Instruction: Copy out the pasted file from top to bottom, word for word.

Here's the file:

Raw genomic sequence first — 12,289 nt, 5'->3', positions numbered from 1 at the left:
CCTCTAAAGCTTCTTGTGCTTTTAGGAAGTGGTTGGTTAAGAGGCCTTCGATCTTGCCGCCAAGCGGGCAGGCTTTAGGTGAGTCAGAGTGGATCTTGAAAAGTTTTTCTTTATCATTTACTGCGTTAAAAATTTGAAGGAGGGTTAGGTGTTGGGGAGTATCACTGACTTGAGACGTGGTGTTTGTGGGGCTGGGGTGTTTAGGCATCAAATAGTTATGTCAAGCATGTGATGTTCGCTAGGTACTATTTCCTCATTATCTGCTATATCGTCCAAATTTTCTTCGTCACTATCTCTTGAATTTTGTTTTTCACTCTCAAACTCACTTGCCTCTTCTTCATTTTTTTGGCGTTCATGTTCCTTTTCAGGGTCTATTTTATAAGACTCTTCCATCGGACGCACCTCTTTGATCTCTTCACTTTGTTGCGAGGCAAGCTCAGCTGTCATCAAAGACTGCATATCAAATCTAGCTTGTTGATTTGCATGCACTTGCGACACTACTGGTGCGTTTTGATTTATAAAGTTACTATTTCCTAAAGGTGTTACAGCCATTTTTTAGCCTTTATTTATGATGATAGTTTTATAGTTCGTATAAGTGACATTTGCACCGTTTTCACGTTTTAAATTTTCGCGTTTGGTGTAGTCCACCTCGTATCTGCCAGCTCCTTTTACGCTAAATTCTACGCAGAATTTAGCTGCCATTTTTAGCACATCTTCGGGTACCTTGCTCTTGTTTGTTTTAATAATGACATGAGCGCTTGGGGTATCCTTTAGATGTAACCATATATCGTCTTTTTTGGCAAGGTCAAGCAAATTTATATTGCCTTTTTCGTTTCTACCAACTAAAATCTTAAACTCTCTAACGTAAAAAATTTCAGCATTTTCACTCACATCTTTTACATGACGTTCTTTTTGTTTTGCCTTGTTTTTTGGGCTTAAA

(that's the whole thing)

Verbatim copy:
Raw genomic sequence first — 12,289 nt, 5'->3', positions numbered from 1 at the left:
CCTCTAAAGCTTCTTGTGCTTTTAGGAAGTGGTTGGTTAAGAGGCCTTCGATCTTGCCGCCAAGCGGGCAGGCTTTAGGTGAGTCAGAGTGGATCTTGAAAAGTTTTTCTTTATCATTTACTGCGTTAAAAATTTGAAGGAGGGTTAGGTGTTGGGGAGTATCACTGACTTGAGACGTGGTGTTTGTGGGGCTGGGGTGTTTAGGCATCAAATAGTTATGTCAAGCATGTGATGTTCGCTAGGTACTATTTCCTCATTATCTGCTATATCGTCCAAATTTTCTTCGTCACTATCTCTTGAATTTTGTTTTTCACTCTCAAACTCACTTGCCTCTTCTTCATTTTTTTGGCGTTCATGTTCCTTTTCAGGGTCTATTTTATAAGACTCTTCCATCGGACGCACCTCTTTGATCTCTTCACTTTGTTGCGAGGCAAGCTCAGCTGTCATCAAAGACTGCATATCAAATCTAGCTTGTTGATTTGCATGCACTTGCGACACTACTGGTGCGTTTTGATTTATAAAGTTACTATTTCCTAAAGGTGTTACAGCCATTTTTTAGCCTTTATTTATGATGATAGTTTTATAGTTCGTATAAGTGACATTTGCACCGTTTTCACGTTTTAAATTTTCGCGTTTGGTGTAGTCCACCTCGTATCTGCCAGCTCCTTTTACGCTAAATTCTACGCAGAATTTAGCTGCCATTTTTAGCACATCTTCGGGTACCTTGCTCTTGTTTGTTTTAATAATGACATGAGCGCTTGGGGTATCCTTTAGATGTAACCATATATCGTCTTTTTTGGCAAGGTCAAGCAAATTTATATTGCCTTTTTCGTTTCTACCAACTAAAATCTTAAACTCTCTAACGTAAAAAATTTCAGCATTTTCACTCACATCTTTTACATGACGTTCTTTTTGTTTTGCCTTGTTTTTTGGGCTTAAA